Fiona - 
My understanding when it comes to the Darknet is "leave your morals behind." Who accesses the Darknet and why?

Brian - 
Good question, I'll give it a stab.

Who uses the DarkNet and Why?

The press has done a terrific job of making the DarkNet sound like some kind of vile black-market. IMO, anyone who craves privacy and who cannot readily purchase what they need elsewhere who are likely candidates to explore the notion of researching what is available.

For example (a completely fabricated scenario) -- a sick family member and a low-income household with no health insurance. If the medications are known and there is a known market on the DarkNet where a purchase can be made, then why not?

Granted, there are criminals who will capitalize on any opportunity. The Internet is just another venue for them to do so. Before computers, before telephones, before technology, there were criminals and markets to buy illegal goods and services.

Fiona - 
So in TOR and the onion, it's more than just routing the data through a bunch of volunteered computers to hide origins - it's also encrypted. Can you speak to this and how this makes it almost impossible for law enforcement to track.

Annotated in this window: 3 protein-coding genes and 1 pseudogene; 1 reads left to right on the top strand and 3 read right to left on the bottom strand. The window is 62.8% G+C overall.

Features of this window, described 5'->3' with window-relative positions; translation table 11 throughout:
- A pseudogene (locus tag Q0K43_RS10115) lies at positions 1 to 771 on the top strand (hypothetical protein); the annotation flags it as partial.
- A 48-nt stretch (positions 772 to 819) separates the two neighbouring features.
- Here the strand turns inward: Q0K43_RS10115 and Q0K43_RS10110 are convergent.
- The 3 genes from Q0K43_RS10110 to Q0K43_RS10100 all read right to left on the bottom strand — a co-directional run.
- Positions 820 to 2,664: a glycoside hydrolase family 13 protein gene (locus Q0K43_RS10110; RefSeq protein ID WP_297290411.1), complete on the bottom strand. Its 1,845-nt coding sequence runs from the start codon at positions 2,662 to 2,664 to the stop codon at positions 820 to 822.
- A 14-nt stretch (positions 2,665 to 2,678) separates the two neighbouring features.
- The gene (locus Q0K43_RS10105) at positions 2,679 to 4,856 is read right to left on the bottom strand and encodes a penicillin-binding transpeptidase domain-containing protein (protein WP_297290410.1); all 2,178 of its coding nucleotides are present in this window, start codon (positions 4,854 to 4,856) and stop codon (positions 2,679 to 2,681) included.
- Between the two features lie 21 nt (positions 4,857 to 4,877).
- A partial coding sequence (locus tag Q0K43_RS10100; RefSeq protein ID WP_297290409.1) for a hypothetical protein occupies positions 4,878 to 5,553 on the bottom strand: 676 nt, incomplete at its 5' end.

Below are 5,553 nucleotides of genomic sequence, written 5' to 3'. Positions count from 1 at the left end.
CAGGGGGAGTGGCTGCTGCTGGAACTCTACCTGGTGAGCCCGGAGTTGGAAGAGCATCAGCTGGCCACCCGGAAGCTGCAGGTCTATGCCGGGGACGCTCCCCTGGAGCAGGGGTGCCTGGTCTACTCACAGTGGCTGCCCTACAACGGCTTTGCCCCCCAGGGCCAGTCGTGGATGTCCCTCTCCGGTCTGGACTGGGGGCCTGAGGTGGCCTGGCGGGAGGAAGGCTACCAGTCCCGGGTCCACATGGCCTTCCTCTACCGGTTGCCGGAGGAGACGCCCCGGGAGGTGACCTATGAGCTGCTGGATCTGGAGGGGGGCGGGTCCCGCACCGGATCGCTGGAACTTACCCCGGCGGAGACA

Brian -
Encryption is a part of it. 

There is also a level of obfuscation, in that the path traveled is not a straight line. The more hops—that is, the more proxy servers in the path—the more difficult it is to determine a source. But it is also what happens to the message during the hops. When you use Amazon or Sears or any website, your hops are small. In addition, your browser and the destination application have exchanged information that exposes data packet details about the source and destination.